What is Hill Holding System?
Hill holding device is an auxiliary mechanical braking device used in earlier generation hydraulic braking system. It automatically prevents the vehicle from sliding down the hill or slope after it is fully stopped by the use of the vehicle’s service brakes and as long as the clutch is disengaged. The hill holding system essentially consists of a check valve in the fluid line just ahead of the brake master cylinder. It maintains the pressure as long as the driver holds the clutch disengaged. With this device in the braking system, the drive can take the foot off from the brake pedal and keep it on the accelerator as the clutch is engaged.
Furthermore, the above diagram shows the construction of a hill holding device. Cam D operates valve B through E as shown in the diagram. Ball C controls the passage between valves B and C. When the driver engages the clutch; it opens the passage between A and B. Thereby, allowing the fluid to pass from the manner cylinder to the brakes. When the driver stops the car by disengaging the clutch and applying the brakes, the device operates cam D so that it presses the valve C against seat A; thereby closes its passage.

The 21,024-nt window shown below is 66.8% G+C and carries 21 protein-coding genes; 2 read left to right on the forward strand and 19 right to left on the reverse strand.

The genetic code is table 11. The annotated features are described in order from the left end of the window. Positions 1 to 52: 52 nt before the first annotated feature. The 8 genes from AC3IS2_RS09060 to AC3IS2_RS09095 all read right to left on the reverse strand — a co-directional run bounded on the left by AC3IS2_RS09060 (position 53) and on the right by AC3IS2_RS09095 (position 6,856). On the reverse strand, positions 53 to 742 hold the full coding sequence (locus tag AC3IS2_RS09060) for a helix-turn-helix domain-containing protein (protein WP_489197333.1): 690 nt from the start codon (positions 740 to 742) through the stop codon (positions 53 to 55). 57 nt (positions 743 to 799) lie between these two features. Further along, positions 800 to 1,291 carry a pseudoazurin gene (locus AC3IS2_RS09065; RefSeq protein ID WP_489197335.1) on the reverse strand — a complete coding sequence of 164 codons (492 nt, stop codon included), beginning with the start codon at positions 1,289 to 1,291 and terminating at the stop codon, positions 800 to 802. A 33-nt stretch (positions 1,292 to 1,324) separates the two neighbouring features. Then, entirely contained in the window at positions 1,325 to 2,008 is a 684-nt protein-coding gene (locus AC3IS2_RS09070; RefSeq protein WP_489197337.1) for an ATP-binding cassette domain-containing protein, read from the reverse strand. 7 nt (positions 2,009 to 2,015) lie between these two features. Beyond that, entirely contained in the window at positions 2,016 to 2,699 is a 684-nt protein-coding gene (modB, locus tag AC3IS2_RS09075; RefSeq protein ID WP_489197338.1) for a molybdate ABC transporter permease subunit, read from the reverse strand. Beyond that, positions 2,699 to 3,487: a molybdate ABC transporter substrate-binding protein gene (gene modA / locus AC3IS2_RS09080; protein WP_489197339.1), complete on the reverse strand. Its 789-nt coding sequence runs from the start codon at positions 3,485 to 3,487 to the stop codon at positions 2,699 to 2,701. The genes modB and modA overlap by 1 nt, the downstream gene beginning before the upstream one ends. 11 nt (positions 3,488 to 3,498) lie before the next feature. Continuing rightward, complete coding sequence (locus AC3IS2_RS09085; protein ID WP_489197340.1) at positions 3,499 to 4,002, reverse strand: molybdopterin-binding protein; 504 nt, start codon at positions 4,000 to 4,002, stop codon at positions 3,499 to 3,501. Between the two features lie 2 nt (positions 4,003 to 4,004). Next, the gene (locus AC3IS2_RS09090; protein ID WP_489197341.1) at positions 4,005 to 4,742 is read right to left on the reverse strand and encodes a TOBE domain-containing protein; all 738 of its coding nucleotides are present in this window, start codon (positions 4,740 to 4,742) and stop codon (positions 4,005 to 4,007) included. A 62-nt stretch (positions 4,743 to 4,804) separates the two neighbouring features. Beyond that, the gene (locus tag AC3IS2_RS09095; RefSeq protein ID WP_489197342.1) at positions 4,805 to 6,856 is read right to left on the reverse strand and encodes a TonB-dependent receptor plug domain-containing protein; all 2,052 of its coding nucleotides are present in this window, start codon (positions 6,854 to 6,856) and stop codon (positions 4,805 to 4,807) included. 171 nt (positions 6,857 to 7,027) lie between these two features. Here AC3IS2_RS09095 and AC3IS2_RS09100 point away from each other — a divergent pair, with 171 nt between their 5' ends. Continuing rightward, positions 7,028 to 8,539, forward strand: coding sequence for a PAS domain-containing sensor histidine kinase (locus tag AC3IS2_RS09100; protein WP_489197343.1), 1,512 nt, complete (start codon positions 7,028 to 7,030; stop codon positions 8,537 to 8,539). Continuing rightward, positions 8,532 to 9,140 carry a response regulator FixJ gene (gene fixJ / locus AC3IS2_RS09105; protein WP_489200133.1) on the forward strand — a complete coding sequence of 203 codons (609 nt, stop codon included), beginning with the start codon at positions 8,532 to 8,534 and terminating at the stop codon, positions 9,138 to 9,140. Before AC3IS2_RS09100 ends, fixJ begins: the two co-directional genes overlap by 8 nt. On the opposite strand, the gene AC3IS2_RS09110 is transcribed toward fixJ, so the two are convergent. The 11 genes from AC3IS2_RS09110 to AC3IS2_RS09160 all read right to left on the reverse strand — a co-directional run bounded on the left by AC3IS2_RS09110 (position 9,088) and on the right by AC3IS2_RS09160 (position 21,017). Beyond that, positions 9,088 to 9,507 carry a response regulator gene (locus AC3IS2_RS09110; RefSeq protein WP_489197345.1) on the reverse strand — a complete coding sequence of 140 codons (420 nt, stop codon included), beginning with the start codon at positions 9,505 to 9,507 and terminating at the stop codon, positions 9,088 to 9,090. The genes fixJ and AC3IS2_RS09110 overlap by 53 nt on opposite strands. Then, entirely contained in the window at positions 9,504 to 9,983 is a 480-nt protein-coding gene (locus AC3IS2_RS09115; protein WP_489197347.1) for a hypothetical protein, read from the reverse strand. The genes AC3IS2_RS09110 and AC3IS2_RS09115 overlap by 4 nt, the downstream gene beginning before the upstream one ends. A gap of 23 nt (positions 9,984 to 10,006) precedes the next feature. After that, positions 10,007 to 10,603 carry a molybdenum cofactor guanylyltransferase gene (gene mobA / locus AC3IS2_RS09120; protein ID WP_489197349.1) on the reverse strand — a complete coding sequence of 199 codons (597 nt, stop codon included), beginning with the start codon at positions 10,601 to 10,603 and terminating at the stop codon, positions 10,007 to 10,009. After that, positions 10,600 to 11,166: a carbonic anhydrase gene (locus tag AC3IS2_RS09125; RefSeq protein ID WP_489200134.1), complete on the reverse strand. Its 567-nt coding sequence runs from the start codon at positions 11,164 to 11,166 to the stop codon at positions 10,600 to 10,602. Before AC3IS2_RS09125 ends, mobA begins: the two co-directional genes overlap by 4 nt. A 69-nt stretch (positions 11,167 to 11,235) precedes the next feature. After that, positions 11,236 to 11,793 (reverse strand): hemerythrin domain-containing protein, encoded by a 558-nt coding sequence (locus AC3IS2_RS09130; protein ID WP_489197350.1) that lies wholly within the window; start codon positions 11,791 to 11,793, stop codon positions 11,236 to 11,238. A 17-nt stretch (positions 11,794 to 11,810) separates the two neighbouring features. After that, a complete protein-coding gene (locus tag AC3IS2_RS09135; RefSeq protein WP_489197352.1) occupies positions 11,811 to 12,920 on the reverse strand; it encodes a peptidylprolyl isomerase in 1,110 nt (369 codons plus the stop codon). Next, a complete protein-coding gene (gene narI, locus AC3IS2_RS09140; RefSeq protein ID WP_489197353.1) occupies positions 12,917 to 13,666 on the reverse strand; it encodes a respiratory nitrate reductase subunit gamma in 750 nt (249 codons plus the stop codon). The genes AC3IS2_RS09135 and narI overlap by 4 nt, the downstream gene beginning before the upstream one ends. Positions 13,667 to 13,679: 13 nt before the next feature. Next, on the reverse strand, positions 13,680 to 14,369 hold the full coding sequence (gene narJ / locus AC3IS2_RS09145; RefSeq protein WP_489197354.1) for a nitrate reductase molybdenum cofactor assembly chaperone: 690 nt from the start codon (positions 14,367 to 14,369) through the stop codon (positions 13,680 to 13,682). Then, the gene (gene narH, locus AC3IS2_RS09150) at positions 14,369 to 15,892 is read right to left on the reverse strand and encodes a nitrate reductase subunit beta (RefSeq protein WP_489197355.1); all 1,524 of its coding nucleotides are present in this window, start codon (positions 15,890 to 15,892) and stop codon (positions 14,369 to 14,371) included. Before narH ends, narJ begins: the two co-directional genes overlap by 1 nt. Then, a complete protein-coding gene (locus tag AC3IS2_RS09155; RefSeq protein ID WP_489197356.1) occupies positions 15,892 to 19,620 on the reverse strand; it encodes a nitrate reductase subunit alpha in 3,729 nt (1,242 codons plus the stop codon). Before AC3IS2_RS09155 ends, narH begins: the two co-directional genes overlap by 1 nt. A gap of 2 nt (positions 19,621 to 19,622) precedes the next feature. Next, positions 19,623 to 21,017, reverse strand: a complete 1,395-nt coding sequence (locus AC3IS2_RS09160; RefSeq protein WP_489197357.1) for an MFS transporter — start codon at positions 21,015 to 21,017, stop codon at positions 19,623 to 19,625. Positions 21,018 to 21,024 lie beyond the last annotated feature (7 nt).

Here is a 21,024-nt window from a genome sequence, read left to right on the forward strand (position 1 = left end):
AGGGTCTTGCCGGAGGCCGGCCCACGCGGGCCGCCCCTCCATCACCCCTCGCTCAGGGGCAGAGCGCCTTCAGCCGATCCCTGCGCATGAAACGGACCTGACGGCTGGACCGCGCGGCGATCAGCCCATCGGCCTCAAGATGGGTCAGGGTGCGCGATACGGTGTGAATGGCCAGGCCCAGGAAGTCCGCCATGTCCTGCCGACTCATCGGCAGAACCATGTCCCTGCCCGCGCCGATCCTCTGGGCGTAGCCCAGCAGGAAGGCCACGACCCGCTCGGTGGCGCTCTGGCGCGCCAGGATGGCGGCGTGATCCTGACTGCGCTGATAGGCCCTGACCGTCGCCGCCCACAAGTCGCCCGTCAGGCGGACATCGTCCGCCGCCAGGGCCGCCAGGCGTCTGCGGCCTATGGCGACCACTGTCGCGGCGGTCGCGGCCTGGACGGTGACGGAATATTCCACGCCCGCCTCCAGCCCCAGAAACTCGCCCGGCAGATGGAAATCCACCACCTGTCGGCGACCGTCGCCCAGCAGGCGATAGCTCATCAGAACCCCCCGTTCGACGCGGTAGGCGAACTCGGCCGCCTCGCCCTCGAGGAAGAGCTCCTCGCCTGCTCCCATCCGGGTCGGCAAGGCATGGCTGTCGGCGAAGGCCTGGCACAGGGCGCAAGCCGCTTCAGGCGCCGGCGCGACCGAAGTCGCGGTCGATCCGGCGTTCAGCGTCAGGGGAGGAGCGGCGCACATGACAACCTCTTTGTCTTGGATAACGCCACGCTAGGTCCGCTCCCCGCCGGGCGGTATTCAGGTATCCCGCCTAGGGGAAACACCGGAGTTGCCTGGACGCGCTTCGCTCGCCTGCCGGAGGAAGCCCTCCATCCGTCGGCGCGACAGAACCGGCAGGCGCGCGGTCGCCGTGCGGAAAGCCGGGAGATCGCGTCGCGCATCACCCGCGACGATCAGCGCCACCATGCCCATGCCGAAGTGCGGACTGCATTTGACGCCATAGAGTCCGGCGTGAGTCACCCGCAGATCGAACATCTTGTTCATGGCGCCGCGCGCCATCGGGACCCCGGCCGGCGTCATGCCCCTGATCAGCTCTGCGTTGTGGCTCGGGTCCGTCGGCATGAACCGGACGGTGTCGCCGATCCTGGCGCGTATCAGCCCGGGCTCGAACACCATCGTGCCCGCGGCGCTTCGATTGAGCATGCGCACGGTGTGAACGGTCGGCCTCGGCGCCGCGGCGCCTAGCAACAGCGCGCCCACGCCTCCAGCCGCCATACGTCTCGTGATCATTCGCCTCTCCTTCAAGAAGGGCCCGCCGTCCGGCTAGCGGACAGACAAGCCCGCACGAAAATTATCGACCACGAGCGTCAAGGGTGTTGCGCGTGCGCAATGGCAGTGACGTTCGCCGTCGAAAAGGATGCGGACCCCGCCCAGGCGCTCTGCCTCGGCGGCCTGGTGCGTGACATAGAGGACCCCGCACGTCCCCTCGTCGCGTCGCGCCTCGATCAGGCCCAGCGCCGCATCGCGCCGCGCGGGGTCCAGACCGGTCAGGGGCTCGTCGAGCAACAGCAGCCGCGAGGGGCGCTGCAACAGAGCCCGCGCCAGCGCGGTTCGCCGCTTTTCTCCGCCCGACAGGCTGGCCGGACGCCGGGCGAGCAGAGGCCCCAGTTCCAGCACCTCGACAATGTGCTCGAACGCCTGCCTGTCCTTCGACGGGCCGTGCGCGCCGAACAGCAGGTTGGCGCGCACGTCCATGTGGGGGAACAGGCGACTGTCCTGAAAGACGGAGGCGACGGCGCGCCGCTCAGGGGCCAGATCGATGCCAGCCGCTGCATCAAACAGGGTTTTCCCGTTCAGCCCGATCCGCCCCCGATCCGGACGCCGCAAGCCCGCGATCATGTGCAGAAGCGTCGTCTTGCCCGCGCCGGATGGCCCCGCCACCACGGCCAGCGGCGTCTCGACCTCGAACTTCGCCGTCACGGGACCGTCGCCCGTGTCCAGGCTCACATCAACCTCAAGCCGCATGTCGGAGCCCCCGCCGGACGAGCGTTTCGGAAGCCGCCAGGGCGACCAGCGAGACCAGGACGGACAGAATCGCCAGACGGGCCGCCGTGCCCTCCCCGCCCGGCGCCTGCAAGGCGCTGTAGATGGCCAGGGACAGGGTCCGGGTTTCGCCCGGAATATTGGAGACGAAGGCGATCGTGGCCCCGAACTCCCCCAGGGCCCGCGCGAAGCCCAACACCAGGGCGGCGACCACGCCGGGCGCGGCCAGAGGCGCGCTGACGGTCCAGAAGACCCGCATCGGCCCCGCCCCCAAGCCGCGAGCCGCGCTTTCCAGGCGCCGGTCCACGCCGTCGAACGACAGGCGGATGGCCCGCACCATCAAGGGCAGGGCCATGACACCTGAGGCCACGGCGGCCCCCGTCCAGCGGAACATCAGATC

In Hill Holding Device, the passage between B and C still remains open. This keeps the brake master cylinder in communication with brakes through the passage inside the valve B. However, this happens only when the car is in the forward motion. While going uphill if the driver disengages the clutch and applies brakes, due to the gravity action, the ball C will stop passage between C and B. It will also stop the passage between E and A which is closed by cam D.
Now, if the driver releases the brakes, even the fluid under pressure in brake lines remains there. It does not come back and brakes remain applied. However, the system automatically releases brakes when the driver engages the clutch and starts the vehicle. Bendix, Girling, and TVS are some of the leading manufacturers of brake components in the world.
Watch Hill holding Device in action here:
Read More: How Adaptive Brakes work in a car?>>